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ATSG keeps growing freighter fleet with e-commerce profits

Amazon contractor posts 80% gain in adjusted pretax income

ABX Air is one of three airlines owned by Air Transport Services Group. (Photo: Shutterstock/Jair Mundo)

(UPDATED 12:30 P.M. ET, Aug. 5, 2022 with details from earnings call.)

Air Transport Services Group, a provider of leased cargo aircraft and outsourced airline operating services, on Thursday reported adjusted pretax income increased 80% in the second quarter to $67 million as express delivery customers continued to demand more aircraft for time-sensitive e-commerce deliveries.

The results came hours after main competitor Atlas Air disclosed a $5.2 billion take-private buyout by three investment funds led by Apollo Global Management.

ATSG (NASDAQ: ATSG), based in Wilmington, Ohio, generated $510 million in revenue, up 24% from the same period last year. Adjusted earnings before interest, taxes, depreciation and amortization increased 23% to $158 million. Adjusted earnings of 59 cents per share came in ahead of Wall Street estimates and 24 cents more than a year ago.

The earnings adjustment discounts one-time gains last year of $38 million in federal COVID-19 relief for its passenger airline and $30 million from revaluation of stock options.

The leasing and airline operations businesses each had revenue growth exceeding 20%.

The company said it is leasing nine more Boeing 767 freighters to customers than a year ago and that flying hours for subsidiaries ABX Air and Air Transport International increased. Its top three customers are the Department of Defense, Amazon (NASDAQ: AMZN) and DHL Express.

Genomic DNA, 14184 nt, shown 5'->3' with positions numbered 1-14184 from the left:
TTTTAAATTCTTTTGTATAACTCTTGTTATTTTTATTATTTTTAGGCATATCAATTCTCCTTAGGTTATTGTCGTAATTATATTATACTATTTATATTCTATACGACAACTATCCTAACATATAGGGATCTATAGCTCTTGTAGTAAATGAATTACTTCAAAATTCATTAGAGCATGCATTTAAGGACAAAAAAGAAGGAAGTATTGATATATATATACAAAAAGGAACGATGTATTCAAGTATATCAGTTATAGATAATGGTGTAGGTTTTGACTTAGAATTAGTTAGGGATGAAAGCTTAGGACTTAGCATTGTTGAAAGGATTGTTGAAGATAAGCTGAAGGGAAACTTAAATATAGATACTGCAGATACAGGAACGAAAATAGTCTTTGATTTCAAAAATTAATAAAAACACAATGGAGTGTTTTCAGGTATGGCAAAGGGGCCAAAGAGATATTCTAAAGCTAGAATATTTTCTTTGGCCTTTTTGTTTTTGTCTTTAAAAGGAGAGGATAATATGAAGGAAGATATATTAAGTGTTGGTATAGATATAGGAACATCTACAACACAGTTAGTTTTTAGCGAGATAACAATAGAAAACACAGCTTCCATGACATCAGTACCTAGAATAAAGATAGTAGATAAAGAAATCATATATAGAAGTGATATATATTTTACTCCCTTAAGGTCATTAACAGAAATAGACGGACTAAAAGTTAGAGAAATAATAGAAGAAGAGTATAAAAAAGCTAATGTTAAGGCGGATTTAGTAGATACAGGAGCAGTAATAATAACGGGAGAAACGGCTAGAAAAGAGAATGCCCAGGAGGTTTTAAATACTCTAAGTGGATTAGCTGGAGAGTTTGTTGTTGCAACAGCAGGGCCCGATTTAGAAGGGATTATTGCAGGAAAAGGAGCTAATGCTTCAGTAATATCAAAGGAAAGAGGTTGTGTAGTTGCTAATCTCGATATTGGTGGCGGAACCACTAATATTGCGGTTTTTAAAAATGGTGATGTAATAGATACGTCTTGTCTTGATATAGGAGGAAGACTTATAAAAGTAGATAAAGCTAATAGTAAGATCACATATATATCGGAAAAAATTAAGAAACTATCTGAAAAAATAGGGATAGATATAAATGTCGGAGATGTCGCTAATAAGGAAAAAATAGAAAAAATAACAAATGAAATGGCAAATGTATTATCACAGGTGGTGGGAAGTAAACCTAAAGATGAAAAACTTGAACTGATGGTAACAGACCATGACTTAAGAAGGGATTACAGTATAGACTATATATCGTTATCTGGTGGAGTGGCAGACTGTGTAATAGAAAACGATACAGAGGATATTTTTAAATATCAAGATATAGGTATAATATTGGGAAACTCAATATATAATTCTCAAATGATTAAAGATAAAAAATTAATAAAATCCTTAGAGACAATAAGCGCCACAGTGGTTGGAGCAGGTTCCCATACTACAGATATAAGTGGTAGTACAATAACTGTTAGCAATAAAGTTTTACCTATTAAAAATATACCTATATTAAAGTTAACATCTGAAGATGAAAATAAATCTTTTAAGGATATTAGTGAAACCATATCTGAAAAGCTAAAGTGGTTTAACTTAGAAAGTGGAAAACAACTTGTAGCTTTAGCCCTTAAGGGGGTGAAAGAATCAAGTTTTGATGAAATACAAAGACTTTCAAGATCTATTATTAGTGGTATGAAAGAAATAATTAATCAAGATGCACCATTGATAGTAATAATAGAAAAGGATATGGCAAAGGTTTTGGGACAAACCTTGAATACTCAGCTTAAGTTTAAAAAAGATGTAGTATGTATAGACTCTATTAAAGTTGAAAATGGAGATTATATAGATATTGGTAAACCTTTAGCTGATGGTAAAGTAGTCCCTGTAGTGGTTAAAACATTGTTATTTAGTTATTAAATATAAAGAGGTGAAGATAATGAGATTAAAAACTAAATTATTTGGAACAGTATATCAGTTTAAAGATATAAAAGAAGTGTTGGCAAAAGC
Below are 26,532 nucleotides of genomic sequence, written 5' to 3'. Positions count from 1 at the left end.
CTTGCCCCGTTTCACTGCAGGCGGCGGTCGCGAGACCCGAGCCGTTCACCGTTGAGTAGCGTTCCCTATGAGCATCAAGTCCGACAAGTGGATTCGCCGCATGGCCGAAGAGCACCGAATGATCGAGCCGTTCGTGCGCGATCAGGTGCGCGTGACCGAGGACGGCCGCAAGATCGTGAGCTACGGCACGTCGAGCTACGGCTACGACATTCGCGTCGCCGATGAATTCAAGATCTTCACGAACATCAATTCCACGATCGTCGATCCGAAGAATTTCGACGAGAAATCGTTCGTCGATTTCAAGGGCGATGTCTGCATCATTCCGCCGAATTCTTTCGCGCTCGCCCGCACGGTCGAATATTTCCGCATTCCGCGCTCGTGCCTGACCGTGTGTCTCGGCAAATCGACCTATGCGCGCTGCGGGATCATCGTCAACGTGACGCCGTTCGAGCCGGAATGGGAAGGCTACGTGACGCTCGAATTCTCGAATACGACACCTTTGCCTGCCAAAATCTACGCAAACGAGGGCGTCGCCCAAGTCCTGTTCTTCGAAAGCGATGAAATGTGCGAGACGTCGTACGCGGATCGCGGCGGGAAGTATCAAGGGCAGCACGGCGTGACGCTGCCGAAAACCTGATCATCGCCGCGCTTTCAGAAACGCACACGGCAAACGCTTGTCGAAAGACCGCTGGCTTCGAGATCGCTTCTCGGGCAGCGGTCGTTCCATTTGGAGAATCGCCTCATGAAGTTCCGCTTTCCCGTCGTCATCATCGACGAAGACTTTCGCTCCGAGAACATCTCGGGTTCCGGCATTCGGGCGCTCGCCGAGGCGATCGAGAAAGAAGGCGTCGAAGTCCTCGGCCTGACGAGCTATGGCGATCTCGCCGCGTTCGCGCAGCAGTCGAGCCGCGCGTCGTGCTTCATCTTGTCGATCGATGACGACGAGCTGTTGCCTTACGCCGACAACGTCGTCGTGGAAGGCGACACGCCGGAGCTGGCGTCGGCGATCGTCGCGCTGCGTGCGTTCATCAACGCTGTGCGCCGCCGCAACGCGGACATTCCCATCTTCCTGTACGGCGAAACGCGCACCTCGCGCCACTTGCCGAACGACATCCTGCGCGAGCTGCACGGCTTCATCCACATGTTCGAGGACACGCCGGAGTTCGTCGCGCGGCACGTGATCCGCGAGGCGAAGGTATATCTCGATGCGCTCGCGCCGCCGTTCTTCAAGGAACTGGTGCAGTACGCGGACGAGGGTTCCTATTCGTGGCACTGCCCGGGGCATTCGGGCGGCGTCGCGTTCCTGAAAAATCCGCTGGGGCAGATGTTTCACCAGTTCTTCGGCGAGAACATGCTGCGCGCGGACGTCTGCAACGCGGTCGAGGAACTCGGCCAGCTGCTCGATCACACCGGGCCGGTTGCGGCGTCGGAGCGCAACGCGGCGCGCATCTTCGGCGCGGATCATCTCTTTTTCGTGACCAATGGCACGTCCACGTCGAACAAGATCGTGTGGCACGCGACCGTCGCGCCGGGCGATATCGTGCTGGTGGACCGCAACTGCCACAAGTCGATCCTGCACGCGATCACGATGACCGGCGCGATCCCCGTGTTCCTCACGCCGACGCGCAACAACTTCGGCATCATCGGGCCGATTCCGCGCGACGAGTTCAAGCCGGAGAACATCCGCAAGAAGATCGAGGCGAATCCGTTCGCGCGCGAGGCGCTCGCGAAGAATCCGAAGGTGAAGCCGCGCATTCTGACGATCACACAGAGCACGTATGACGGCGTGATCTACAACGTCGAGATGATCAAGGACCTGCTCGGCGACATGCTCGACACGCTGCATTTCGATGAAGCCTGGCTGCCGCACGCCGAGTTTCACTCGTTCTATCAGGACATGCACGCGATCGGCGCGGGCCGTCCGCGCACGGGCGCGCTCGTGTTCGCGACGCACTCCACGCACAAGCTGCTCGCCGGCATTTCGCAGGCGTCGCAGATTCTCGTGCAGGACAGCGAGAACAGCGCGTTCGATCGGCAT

Inflation is increasing costs for employees, contracted labor, and moving crews on passenger airlines to get to new assignments, according to management. Crew travel expenses were up 50% and primarily relates to overseas passenger flying for the military.

“Despite persistent inflation, we expect to reach our financial targets for 2022, as demand for our express package network assets and flight operations remains high,” said CEO Rich Corrado. “E-commerce shopping habits, now well ingrained and reinforced by often lower online prices, will continue to drive express-package delivery networks that assure rapid, reliable delivery. That trend, in turn, will drive growth in ATSG’s cash flow through the current economic cycle and beyond.”

ATSG’s leasing arm has 89 aircraft under contract and expects to lease six more in the second half — four 767-300s and two Airbus A321-200 narrowbody freighters once they are retrofitted to carry heavy containers on the main deck. In total, it plans to deploy 10 leased aircraft this year, one fewer than its previous target due to parts and supply chain challenges.

By the end of this year ATSG will operate 49 767 freighters in Amazon’s network – 42 leased by Amazon and seven provided by Amazon.

DHL is slated in the second half to provide four freighters that ATSG will fly in its network.

Cargo Aircraft Management (CAM) purchased five used 767-300 and four A321-200 passenger aircraft during the first half for conversion to freighters, the company said. One 767 aircraft removed from charter passenger airline Omni Air’s fleet will also be sent out for conversion.

A total of 19 CAM-owned aircraft were in, or awaiting, conversion to freighters, including five A321s. 

ATSG earlier this year said the first two A321s will go to Dublin-based ASL Aviation Holdings, a contract airline for express delivery companies and Amazon Air. 

The A321 is a new airframe for ATSG, which until now has exclusively operated widebody Boeing aircraft. It also plans to convert 29 Airbus A330-300s to access more aircraft as the pool of used, slightly smaller 767s begins to dwindle and conversion facilities face production backlogs. The A321s also provide entry into the hot regional package market, especially daily shuttles between secondary cities and large network hubs.